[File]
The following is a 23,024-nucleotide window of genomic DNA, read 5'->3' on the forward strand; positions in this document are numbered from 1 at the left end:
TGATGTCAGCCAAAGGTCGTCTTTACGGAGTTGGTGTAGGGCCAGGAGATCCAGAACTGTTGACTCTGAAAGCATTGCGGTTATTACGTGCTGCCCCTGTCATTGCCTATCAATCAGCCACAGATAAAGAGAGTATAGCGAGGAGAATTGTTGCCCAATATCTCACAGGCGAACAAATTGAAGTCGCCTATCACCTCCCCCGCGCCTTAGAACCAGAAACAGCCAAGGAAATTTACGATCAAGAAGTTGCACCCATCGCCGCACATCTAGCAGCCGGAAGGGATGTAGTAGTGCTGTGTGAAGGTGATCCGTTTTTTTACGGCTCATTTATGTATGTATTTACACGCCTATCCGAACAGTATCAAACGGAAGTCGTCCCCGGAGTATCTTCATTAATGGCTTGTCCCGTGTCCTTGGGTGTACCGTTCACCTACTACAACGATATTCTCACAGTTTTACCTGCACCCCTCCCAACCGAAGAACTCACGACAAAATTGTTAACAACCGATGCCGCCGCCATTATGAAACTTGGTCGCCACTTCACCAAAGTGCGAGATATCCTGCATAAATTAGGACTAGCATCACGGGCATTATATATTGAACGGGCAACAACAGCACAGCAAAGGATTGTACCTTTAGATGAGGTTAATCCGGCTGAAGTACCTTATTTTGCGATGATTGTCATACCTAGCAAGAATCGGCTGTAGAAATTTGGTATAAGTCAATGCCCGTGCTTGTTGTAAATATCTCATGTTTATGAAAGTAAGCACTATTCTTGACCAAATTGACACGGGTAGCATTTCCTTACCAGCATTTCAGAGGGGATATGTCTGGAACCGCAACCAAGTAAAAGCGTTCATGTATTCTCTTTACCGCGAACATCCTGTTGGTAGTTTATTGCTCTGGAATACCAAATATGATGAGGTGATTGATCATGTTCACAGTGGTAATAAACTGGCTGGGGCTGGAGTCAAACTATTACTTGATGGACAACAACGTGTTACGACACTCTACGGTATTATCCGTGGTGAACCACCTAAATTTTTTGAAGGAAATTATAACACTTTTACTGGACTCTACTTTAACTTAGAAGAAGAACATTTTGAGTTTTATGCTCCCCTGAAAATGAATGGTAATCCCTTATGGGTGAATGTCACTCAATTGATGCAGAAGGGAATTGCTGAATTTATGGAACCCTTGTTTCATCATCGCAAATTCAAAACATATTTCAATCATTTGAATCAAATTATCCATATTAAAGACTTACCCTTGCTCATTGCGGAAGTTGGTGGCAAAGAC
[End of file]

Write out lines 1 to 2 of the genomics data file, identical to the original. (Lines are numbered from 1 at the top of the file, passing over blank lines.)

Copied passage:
The following is a 23,024-nucleotide window of genomic DNA, read 5'->3' on the forward strand; positions in this document are numbered from 1 at the left end:
TGATGTCAGCCAAAGGTCGTCTTTACGGAGTTGGTGTAGGGCCAGGAGATCCAGAACTGTTGACTCTGAAAGCATTGCGGTTATTACGTGCTGCCCCTGTCATTGCCTATCAATCAGCCACAGATAAAGAGAGTATAGCGAGGAGAATTGTTGCCCAATATCTCACAGGCGAACAAATTGAAGTCGCCTATCACCTCCCCCGCGCCTTAGAACCAGAAACAGCCAAGGAAATTTACGATCAAGAAGTTGCACCCATCGCCGCACATCTAGCAGCCGGAAGGGATGTAGTAGTGCTGTGTGAAGGTGATCCGTTTTTTTACGGCTCATTTATGTATGTATTTACACGCCTATCCGAACAGTATCAAACGGAAGTCGTCCCCGGAGTATCTTCATTAATGGCTTGTCCCGTGTCCTTGGGTGTACCGTTCACCTACTACAACGATATTCTCACAGTTTTACCTGCACCCCTCCCAACCGAAGAACTCACGACAAAATTGTTAACAACCGATGCCGCCGCCATTATGAAACTTGGTCGCCACTTCACCAAAGTGCGAGATATCCTGCATAAATTAGGACTAGCATCACGGGCATTATATATTGAACGGGCAACAACAGCACAGCAAAGGATTGTACCTTTAGATGAGGTTAATCCGGCTGAAGTACCTTATTTTGCGATGATTGTCATACCTAGCAAGAATCGGCTGTAGAAATTTGGTATAAGTCAATGCCCGTGCTTGTTGTAAATATCTCATGTTTATGAAAGTAAGCACTATTCTTGACCAAATTGACACGGGTAGCATTTCCTTACCAGCATTTCAGAGGGGATATGTCTGGAACCGCAACCAAGTAAAAGCGTTCATGTATTCTCTTTACCGCGAACATCCTGTTGGTAGTTTATTGCTCTGGAATACCAAATATGATGAGGTGATTGATCATGTTCACAGTGGTAATAAACTGGCTGGGGCTGGAGTCAAACTATTACTTGATGGACAACAACGTGTTACGACACTCTACGGTATTATCCGTGGTGAACCACCTAAATTTTTTGAAGGAAATTATAACACTTTTACTGGACTCTACTTTAACTTAGAAGAAGAACATTTTGAGTTTTATGCTCCCCTGAAAATGAATGGTAATCCCTTATGGGTGAATGTCACTCAATTGATGCAGAAGGGAATTGCTGAATTTATGGAACCCTTGTTTCATCATCGCAAATTCAAAACATATTTCAATCATTTGAATCAAATTATCCATATTAAAGACTTACCCTTGCTCATTGCGGAAGTTGGTGGCAAAGAC